Sunday, August 23, 2009
On August 23, Joe Brien of Lost Arts workshops demonstrated how to light a fire without matches. We used flint and steel to create a spark in charcloth, then friction of a bow drill to ignite a bit of wood. The tiny ember was carefully transferred to a tinder pack of very fine combustible materials and encouraged to burn with a light breath of air. Once we got a fire started we turned to our spoons.
Starting with pre-cut blanks of easy-to-carve basswood, we learned to keep a safe distance from our neighbors, to carve away from ourselves, and to work with the grain of the wood. Sometimes we levered against an angle of the spoon to round corners and edges.
We left the bowl of the spoon to be hollowed with a live ember from the fire. Holding the ember in place with a scrap of wood, we blew on the coal until the area we wished to remove was charred and brittle. Then we scraped away the burned wood with our wood scrap and/or sandpaper.
Wyatt Whiteman of 1760's Farm House prepared a vegetable stew in a cast iron dutch oven hung over the fire by a tripod The soup and spoons were finished in time for lunch.
Saturday, August 22, 2009
Saturday s August 8 and 22 Wyatt Whiteman taught a group of canners in canning tomato's, peaches, pickled beets and dilly beans. The essentials: "when in doubt [of food's goodness after canning and time] throw it out". Get the Ball Blue Book the Guide to Home Canning and Freezing "it's the king of canning books"
For more details see last year's canning report.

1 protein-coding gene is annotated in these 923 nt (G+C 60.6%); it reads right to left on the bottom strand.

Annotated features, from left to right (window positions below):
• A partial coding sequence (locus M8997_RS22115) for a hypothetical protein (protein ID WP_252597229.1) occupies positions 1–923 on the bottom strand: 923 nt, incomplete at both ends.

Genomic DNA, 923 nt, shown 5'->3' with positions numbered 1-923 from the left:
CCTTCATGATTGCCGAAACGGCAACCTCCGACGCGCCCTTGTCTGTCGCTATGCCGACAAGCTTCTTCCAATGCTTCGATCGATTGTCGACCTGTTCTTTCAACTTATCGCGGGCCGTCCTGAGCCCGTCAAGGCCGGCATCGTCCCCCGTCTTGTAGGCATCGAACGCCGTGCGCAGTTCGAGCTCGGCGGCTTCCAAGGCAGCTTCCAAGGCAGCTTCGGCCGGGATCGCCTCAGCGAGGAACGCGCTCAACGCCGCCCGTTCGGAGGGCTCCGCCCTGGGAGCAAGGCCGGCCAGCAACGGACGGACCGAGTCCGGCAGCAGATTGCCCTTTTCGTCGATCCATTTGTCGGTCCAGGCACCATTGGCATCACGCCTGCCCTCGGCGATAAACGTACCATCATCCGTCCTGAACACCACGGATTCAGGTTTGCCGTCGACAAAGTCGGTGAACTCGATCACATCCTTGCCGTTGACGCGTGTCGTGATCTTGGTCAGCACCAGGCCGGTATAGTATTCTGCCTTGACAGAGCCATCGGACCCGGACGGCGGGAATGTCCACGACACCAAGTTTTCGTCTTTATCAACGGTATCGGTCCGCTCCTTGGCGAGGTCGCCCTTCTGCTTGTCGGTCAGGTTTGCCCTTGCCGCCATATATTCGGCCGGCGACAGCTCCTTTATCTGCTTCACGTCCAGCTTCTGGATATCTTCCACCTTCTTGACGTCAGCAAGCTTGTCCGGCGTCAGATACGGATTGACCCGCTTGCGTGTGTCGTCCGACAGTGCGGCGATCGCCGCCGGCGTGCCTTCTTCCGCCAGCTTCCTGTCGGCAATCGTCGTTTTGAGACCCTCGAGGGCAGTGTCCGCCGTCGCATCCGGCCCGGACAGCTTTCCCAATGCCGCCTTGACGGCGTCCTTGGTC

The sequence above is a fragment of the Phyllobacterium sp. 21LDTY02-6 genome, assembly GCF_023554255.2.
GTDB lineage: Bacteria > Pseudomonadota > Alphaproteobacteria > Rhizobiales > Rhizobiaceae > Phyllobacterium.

Monday, August 17, 2009
And, as in all musical gatherings, the first thing we did was tune up.
Starting with the song Simple Gifts and then introducing ourselves.
Some scales, arpeggios and tune sketches in the key of G followed. Once we knew the tune, as much harmonization as possible was encouraged. “If in the key of G and you’re playing any note in the G scale and it doesn’t sound right, it’s only one note away from one that does”
We learned a foot tapping rhythm. If you’re right-handed, start with your right foot counting 1, 2, 3, 4. On 1 tap right heel on floor. 2, pause 3, right toe 4, left foot. If left-handed start with your left foot.
Than attempting to do it while playing a tune. There was no sheet music so it was an exercise in playing by ear as well. Over all a fun, well taught and well enjoyed time.
Contra Dance August 1st. Music by Still the Homegrown Band.
Caller David Kaynor.
Pianist Debra Tyler, Fiddlers Jane Prentice and Mickey Koth,
Concertina player Jim Prentice,
Golrified Washtub Bass Michael Prentice,
Guitar Kathy Lyon, and add-ons from the workshop.
I'll let the pictures speak for themselves.
Saturday, August 8, 2009
For example, Joanne brought rhubarb that she had frozen earlier this year to make the following recipe for about 5 8oz jars of Rhubarb Ginger Jam:
2 ½ # of rhubarb stems cut into 1” pieces (fresh or frozen)
3 cups sugar
1 T fresh ginger – grated
1 T crystallized ginger – finely chopped
1 ½ lemons – zest and juice
Layer rhubarb and sugar in a bowl and cover with a dish towel; allow to stand overnight at room temperature (often referred to as “weeping”).
Combine sugar and rhubarb mixture with lemon juice and zest and fresh and crystallized ginger and bring to a boil while stirring frequently. Continue to boil for 30-40 minutes (sometimes it takes even longer) or until it gels (this typically occurs when the mixture reaches 220 degrees F). You can also test for gelling by seeing if the mixture will coat the back of a spoon. Using Brent's digital thermometer made this step VERY easy.
The chopped candied ginger gives this rhubarb jam recipe extra pizazz!
Peel the fresh ginger root before grating it so the grater doesn't get clogged.
Brent brought frozen blueberries for Blueberry Jam. Unlike rhubarb, blueberries are low in acid. Equal amounts of blueberries and sugar will not set without added pectin.